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PRO/CON: Should Apple have resisted FBI pressure to hack an iPhone?

Protesters, including Victoria Best (right) and Charles Fredricks, hold signs supporting Apple in its fight against the FBI. They stood outside the Apple store in Santa Monica, California, on Feb. 23, 2016.
Protesters, including Victoria Best (right) and Charles Fredricks, hold signs supporting Apple in its fight against the FBI. They stood outside the Apple store in Santa Monica, California, on Feb. 23, 2016. Katie Falkenberg/Los Angeles Times/TNS

PRO: Apple's refusal to cooperate with the FBI was the right thing to do

The Federal Bureau of Investigation (FBI) has dropped its lawsuit against Apple, ending its desire to force the company to create software to unlock the iPhone of one of the San Bernardino, California, gunmen. This in no way lessens the importance of Apple’s refusal to help the FBI.

The FBI backed off because it was able to hack into the phone without Apple's assistance. However, the issues raised by this controversy have not been resolved and we should expect a replay in the future. That’s why it’s important to understand why Apple was right to take the principled position it did.

Basic American rights were at stake, and the purpose of law is to protect people’s rights.

Consider what the FBI asked Apple to do. The FBI did not ask Apple to turn over information it already had. This was nothing like a search warrant. Apple did not have the information the FBI was seeking — and never had it.

Instead, the FBI wanted Apple to write new software to unlock Syed Farook's iPhone. Last December, Farook and his wife killed 14 people in a mass shooting in San Bernardino. Because of the privacy features of the iPhone, the FBI could not search Farook's phone for information about the attack without Apple's help. When Apple refused, the FBI sought to force the company to help by taking it to court. 

What If The Chinese Government Was Making The Demand?

The U.S. government has no right to force anybody to provide it services against their will.

Consider the broader implications of the FBI’s argument. FBI officials maintained that the U.S. government has the right to force companies to take actions that will help it to obtain people’s personal information. Apple was not hiding anything and would have had to create new software to do what the FBI wanted.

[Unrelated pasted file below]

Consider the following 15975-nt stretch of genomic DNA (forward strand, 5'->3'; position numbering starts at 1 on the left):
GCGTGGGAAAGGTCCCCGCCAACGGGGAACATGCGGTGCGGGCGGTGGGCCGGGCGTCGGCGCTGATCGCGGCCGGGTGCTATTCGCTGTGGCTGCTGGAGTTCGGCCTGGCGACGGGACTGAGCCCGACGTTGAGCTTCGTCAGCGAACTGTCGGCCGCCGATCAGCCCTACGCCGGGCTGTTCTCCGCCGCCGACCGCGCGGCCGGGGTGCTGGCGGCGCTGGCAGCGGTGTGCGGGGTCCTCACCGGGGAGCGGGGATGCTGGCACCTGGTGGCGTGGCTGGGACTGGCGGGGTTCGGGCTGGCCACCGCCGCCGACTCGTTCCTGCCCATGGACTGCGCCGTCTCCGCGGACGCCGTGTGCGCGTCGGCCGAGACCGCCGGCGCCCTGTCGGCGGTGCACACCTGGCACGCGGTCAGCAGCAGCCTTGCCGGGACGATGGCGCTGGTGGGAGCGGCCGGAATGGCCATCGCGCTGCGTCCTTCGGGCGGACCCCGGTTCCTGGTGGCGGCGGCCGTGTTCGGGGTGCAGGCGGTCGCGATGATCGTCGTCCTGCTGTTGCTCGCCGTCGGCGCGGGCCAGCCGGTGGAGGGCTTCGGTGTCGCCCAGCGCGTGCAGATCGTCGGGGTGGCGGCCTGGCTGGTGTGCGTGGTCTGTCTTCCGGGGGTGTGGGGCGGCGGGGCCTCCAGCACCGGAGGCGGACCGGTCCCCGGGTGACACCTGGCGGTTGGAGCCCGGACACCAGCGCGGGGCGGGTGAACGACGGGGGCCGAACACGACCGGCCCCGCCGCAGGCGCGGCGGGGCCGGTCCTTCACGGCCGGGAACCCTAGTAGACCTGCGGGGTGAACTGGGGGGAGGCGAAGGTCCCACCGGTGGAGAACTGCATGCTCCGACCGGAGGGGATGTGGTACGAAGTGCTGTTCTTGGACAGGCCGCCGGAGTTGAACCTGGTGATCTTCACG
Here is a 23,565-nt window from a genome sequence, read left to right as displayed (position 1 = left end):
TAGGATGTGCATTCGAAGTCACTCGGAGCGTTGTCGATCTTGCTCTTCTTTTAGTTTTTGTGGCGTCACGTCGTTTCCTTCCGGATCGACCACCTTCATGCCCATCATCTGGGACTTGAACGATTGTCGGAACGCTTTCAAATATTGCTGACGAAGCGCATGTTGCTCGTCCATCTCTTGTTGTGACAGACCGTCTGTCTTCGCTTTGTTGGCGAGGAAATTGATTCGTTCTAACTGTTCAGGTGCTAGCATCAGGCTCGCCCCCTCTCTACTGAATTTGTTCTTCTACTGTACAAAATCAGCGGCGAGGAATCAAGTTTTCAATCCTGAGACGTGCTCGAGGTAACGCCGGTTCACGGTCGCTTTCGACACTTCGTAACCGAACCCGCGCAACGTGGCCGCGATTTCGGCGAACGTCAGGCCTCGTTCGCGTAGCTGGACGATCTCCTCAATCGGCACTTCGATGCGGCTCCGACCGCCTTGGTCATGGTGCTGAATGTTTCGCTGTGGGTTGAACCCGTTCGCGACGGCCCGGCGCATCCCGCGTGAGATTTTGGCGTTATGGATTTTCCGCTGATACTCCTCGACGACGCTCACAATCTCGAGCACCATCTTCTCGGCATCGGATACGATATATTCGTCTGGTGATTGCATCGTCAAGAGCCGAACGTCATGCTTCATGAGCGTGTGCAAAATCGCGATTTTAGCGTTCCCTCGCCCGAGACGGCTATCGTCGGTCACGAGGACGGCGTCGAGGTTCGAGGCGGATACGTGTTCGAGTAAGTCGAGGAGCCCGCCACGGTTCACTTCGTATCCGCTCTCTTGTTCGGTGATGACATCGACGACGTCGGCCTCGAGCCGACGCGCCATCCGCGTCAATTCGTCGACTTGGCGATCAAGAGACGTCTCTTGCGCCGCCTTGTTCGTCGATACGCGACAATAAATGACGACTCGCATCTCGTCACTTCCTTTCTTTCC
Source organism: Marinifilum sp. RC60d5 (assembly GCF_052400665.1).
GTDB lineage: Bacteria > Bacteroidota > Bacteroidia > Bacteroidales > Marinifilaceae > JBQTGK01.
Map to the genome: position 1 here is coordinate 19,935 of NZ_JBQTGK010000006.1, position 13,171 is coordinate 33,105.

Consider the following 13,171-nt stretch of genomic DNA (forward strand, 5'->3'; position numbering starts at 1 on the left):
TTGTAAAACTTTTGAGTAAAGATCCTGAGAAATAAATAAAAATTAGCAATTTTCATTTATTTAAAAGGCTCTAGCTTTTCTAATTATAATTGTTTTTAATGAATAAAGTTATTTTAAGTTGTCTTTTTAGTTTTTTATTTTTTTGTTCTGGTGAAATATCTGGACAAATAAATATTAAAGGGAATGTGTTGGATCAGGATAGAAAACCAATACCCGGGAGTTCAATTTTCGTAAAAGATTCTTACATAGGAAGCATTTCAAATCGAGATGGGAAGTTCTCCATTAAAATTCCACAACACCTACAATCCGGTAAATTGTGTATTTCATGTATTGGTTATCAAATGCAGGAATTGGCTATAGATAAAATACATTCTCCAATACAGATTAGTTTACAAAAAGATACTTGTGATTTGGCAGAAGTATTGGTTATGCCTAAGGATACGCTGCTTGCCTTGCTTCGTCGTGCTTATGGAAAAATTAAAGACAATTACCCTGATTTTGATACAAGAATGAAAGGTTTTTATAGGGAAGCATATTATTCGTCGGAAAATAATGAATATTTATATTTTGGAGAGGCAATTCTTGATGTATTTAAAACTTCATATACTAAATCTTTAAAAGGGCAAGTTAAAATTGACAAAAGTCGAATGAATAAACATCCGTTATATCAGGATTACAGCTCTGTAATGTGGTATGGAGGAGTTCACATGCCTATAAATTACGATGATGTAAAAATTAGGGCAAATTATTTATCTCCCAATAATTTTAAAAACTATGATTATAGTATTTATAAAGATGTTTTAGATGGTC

This request came from our government. What if it was the Chinese government that wanted Apple to unlock the phones of Chinese citizens accused of breaking the law? Would Americans — and the American FBI — support attempts by foreign governments to force Apple to break into people’s phones?

If the court case had gone forward and the FBI had won, it would have set a new standard for requests of this sort. It would have allowed any foreign government to force American companies to help in their investigations. The U.S. government would not have been able to stop this from happening, a situation that certainly would not be in America's best interests.

I have seen arguments that Apple refused to unlock the phone for business reasons, to protect the value of its brand.

If this is true, should the U.S. government be able to force companies to engage in activities that damage the value of their own brands?

Real Issue Is A Backdoor Attack On Our Rights

Apple phones have features that protect the privacy of the information on them, and the Fourth Amendment guarantees people this right to privacy. Americans have the right to possess information without having to share it with the government. And Apple has the right to provide products that help Americans protect this right.

Yes, the Fourth Amendment also says the government has a right to search personal property if it has a warrant and probable cause. But it does not say that third parties, like a technology company, can be forced to aid the government in its searches.

It doesn't matter whether the software the FBI wanted Apple to create would create problems for phone owners. Forcing Apple to create such software would have violated the rights of the company.

War powers in effect during the two World Wars gave the president substantial power to force corporations to redirect their resources to aid the war effort. Those powers were repealed after the wars ended. The FBI wanted to claim similar powers during normal times, without an act of Congress.

This case was about more than the threat of a backdoor way to access our phones, it was about the real danger we face from a backdoor attack on our rights.

ABOUT THE WRITER: Randall G. Holcombe is a research fellow at the Independent Institute, the DeVoe Moore Professor of Economics at Florida State University and past president of the Public Choice Society. Readers may write him at 162 Bellamy Building, Florida State University, Tallahassee, Florida 32306 or email him at

This essay is available to Tribune News Service subscribers. Tribune did not subsidize the writing of this column; the opinions are those of the writer and do not necessarily represent the views of Tribune or Newsela.

CON: Apple's refusal to cooperate with the FBI is hard to justify

The Federal Bureau of Investigation (FBI) has found third-party help in decoding the iPhone of Syed Farook, one of the gunmen in last December's San Bernardino, California, mass shooting. This appears to let Apple off the hook legally.

However, the FBI’s decision to drop its lawsuit against Apple does not justify the actions of Tim Cook, Apple's chief executive officer (CEO). Cook refused to unlock Farook's phone to help the FBI's investigation of the attack. This refusal is hard to justify in an age when America and its allies are coming under attack from extremist groups.

Even though this particular case has been dropped, legal scholars say the issues it revealed are unlikely to go away. Similar cases are sure to arise as federal security agencies lock horns with technology companies in the future.